#20 Nuclear Power

This article is the first in a series of articles on Project Drawdown. This is an initiative that detailed the top 100 solutions to reverse global warming.

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I really liked this book when it first came out in 2017 and you can read my review of it below.

DRAWDOWN EDITED BY PAUL HAWKEN

I was thinking a lot about books last week after I published my end of year reading summary, which you can find via the link below.

2018 A YEAR IN LITERATURE

It made me think that despite 2018 being a very important year for sustainability and for action on climate change, it was not a vintage year for books on these topics.

After watching the video, which you can find via the link below, it became clear to me how powerful and important Project Drawdown was.

Drawdown: A Comprehensive Plan to Reverse Global Warming

I think Drawdown will go down as one of the most important books of its kind. I would like to play my small part in helping them to keep the momentum alive. So, I am going to write about each of the top 20 solutions that they identified each week.

Beginning today, the focus is on nuclear power, which was their 20th most impactful solution.

This was always going to be a controversial inclusion as this is a technology that divides opinion greatly.

As you can find out via my article below, this is a technology associated with some hidden costs.

THE HIDDEN COSTS OF NUCLEAR POWER

The headline numbers produced by Project Drawdown indicate that for a $0.88 billion net cost, nuclear power would reduce CO2 by 16.09 gigatons and bring in $1.71 trillion in net savings. These are big financial and environmental numbers, which allow for nuclear power to make it into the top 20.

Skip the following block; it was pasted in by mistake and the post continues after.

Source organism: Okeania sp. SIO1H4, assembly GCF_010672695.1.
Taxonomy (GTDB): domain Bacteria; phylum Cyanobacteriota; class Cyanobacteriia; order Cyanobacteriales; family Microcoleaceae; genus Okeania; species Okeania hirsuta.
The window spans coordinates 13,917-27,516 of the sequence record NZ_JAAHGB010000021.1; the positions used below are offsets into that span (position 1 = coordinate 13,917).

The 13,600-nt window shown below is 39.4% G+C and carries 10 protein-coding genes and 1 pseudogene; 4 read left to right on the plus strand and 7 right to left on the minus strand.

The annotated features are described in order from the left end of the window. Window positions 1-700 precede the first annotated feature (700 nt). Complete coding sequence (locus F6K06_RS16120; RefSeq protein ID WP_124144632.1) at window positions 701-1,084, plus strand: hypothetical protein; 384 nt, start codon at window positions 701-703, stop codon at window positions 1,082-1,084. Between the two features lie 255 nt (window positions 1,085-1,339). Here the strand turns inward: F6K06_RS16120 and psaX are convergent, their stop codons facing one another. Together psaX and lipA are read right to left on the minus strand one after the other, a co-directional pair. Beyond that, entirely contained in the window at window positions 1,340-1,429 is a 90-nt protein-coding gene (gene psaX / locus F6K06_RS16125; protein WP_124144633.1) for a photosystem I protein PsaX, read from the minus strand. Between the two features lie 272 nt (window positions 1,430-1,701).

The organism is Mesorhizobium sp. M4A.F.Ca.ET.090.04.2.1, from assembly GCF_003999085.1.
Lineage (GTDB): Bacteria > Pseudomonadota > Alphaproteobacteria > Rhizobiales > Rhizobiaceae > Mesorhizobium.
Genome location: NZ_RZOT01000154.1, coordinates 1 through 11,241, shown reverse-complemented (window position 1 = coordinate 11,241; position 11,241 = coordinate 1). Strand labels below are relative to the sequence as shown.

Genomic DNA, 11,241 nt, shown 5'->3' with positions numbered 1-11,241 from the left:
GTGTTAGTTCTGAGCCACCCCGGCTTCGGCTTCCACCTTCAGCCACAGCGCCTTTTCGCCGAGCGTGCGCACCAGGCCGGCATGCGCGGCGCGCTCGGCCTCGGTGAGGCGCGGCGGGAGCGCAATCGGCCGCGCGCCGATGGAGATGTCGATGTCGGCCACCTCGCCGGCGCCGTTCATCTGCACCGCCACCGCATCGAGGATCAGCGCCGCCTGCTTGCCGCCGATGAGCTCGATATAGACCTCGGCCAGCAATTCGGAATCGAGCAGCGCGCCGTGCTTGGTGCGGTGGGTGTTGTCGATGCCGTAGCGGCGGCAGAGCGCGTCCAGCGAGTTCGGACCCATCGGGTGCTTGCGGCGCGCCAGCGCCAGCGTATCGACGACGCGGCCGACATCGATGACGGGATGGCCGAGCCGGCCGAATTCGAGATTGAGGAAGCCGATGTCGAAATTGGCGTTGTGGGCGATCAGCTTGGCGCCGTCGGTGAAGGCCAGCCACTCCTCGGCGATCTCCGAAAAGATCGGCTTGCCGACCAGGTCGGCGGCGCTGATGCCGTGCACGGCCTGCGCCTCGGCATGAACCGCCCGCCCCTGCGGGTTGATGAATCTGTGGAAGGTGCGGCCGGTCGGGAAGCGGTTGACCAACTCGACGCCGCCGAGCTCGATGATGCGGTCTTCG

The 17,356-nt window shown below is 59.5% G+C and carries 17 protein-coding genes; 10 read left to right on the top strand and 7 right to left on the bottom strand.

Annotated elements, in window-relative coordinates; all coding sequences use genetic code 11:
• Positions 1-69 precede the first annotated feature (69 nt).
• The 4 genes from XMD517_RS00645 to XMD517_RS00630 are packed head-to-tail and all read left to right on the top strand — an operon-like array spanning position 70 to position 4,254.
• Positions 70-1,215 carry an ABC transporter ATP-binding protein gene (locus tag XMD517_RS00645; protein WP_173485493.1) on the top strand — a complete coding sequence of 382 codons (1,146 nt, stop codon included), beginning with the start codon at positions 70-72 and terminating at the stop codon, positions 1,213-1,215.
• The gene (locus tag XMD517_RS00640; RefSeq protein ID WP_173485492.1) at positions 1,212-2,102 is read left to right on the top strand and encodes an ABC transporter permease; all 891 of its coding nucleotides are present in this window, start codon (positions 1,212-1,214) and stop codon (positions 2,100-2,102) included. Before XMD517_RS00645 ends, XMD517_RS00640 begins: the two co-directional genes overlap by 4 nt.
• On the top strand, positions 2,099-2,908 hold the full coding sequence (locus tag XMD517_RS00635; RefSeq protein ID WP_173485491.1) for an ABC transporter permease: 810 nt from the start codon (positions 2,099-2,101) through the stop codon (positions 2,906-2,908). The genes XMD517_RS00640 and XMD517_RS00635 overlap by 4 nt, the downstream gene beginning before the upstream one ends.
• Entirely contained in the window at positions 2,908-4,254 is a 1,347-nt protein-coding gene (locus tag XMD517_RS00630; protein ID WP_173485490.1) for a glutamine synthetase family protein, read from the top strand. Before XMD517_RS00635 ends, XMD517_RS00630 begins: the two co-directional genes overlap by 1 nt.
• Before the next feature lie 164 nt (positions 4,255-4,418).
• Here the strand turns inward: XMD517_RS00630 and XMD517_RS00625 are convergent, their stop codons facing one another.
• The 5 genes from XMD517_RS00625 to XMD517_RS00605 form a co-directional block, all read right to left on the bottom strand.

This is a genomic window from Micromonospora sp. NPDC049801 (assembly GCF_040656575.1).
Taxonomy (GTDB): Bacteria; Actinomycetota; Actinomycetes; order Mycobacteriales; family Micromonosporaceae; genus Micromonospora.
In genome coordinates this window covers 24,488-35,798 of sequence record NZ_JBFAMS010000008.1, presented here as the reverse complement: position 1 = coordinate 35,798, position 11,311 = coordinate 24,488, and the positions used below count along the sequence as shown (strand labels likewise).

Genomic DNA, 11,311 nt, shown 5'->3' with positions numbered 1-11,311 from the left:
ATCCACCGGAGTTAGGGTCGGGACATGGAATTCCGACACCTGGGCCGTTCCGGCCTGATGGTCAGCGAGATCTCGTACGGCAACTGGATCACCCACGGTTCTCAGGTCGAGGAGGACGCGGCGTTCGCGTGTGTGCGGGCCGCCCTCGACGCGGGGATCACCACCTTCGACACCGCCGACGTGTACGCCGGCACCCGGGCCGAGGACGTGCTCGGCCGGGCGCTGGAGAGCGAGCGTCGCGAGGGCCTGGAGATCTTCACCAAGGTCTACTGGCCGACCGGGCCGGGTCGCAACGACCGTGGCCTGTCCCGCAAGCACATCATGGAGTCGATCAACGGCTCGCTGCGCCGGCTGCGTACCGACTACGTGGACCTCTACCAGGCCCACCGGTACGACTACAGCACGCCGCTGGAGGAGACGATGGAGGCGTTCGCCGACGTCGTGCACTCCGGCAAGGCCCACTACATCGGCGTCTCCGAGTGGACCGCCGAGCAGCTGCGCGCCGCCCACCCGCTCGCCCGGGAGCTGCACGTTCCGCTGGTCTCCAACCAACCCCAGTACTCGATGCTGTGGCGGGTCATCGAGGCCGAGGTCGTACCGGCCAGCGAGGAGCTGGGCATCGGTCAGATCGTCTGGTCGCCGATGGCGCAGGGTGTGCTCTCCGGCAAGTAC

In Drawdown, the authors make the benefits clear in the opening paragraph.

“Greenhouse gases emitted to generate electricity are calculated to be ten to a hundred times higher for coal than for nuclear.”

The authors admit that: “what makes the future of nuclear energy difficult to predict is cost.”

They reference the IEA who believe that nuclear can grow from its current 11% to 17% of electricity generated by 2050.

The authors point to the design of new generation 4 reactors that aim to address the main criticisms and concerns about nuclear energy. They end with the following message:

The world may soon have better choices when it comes to nuclear energy than it has had in the past, but it may be too late given the accelerating cost and construction advantages of renewable energy technologies.”

I thought it was noteworthy that the cost comparison to renewables is mentioned several times in the nuclear chapter. Even describing nuclear power as “regrets solution.”

It seems that the controversy surrounding nuclear power shows no sign of ending anytime soon.

What you need to know

This article was the first in a series of articles that will look into the top 20 climate change solutions identified in Project Drawdown.

Today the focus was on number 20 nuclear power. Even those who are highly critical of nuclear power would have to admit that it is preferable to coal powered generation for base load power.

The cost and safety implications will continue to haunt this technology well into the 21st century. As the costs and quality of other competing clean technologies rise, this will only become more pronounced.

Overall, as a large-scale climate change solution, nuclear is certainly an option that could save massive amounts of carbon from being emitted into the atmosphere. But does it raise more questions than it provides answers to? Only time will tell.

Thank you for reading,

By Barnaby Nash

Please share your thoughts in the comments section below or reach out to me on social media. How do you think nuclear power ranks as a climate change solution?

Let’s stay connected

I can be reached on LinkedIn and on Twitter @FollowBarnaby

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